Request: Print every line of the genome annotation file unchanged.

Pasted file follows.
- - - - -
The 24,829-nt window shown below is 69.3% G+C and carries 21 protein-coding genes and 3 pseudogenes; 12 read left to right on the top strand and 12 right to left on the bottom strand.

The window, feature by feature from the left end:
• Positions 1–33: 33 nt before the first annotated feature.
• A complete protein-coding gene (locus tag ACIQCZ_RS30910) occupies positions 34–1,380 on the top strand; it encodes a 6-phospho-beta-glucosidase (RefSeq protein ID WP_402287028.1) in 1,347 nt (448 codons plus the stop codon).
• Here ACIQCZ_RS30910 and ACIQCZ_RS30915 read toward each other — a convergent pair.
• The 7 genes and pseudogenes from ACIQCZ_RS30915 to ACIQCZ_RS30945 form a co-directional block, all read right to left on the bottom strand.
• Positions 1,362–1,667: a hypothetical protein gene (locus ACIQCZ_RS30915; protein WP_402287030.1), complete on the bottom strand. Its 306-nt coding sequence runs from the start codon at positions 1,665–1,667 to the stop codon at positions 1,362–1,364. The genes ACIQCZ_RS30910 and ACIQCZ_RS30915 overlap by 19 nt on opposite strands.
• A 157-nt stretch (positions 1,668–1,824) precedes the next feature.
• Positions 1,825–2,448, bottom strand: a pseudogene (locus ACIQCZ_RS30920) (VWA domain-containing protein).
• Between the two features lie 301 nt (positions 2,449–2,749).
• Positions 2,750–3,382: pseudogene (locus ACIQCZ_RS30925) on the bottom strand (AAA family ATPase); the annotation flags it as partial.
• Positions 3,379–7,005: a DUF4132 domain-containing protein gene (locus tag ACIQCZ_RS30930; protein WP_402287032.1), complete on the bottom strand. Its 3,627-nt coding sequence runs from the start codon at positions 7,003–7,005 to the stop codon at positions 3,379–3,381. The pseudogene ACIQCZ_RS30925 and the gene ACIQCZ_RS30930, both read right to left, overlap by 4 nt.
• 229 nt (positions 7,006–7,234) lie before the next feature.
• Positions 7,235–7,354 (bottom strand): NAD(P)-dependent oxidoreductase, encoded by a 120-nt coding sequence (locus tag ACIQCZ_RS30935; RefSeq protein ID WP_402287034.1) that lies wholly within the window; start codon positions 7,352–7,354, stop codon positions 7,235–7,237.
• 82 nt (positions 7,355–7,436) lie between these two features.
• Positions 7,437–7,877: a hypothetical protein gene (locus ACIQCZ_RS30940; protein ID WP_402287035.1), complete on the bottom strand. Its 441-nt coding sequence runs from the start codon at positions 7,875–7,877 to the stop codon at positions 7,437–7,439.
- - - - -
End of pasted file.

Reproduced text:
The 24,829-nt window shown below is 69.3% G+C and carries 21 protein-coding genes and 3 pseudogenes; 12 read left to right on the top strand and 12 right to left on the bottom strand.

The window, feature by feature from the left end:
• Positions 1–33: 33 nt before the first annotated feature.
• A complete protein-coding gene (locus tag ACIQCZ_RS30910) occupies positions 34–1,380 on the top strand; it encodes a 6-phospho-beta-glucosidase (RefSeq protein ID WP_402287028.1) in 1,347 nt (448 codons plus the stop codon).
• Here ACIQCZ_RS30910 and ACIQCZ_RS30915 read toward each other — a convergent pair.
• The 7 genes and pseudogenes from ACIQCZ_RS30915 to ACIQCZ_RS30945 form a co-directional block, all read right to left on the bottom strand.
• Positions 1,362–1,667: a hypothetical protein gene (locus ACIQCZ_RS30915; protein WP_402287030.1), complete on the bottom strand. Its 306-nt coding sequence runs from the start codon at positions 1,665–1,667 to the stop codon at positions 1,362–1,364. The genes ACIQCZ_RS30910 and ACIQCZ_RS30915 overlap by 19 nt on opposite strands.
• A 157-nt stretch (positions 1,668–1,824) precedes the next feature.
• Positions 1,825–2,448, bottom strand: a pseudogene (locus ACIQCZ_RS30920) (VWA domain-containing protein).
• Between the two features lie 301 nt (positions 2,449–2,749).
• Positions 2,750–3,382: pseudogene (locus ACIQCZ_RS30925) on the bottom strand (AAA family ATPase); the annotation flags it as partial.
• Positions 3,379–7,005: a DUF4132 domain-containing protein gene (locus tag ACIQCZ_RS30930; protein WP_402287032.1), complete on the bottom strand. Its 3,627-nt coding sequence runs from the start codon at positions 7,003–7,005 to the stop codon at positions 3,379–3,381. The pseudogene ACIQCZ_RS30925 and the gene ACIQCZ_RS30930, both read right to left, overlap by 4 nt.
• 229 nt (positions 7,006–7,234) lie before the next feature.
• Positions 7,235–7,354 (bottom strand): NAD(P)-dependent oxidoreductase, encoded by a 120-nt coding sequence (locus tag ACIQCZ_RS30935; RefSeq protein ID WP_402287034.1) that lies wholly within the window; start codon positions 7,352–7,354, stop codon positions 7,235–7,237.
• 82 nt (positions 7,355–7,436) lie between these two features.
• Positions 7,437–7,877: a hypothetical protein gene (locus ACIQCZ_RS30940; protein ID WP_402287035.1), complete on the bottom strand. Its 441-nt coding sequence runs from the start codon at positions 7,875–7,877 to the stop codon at positions 7,437–7,439.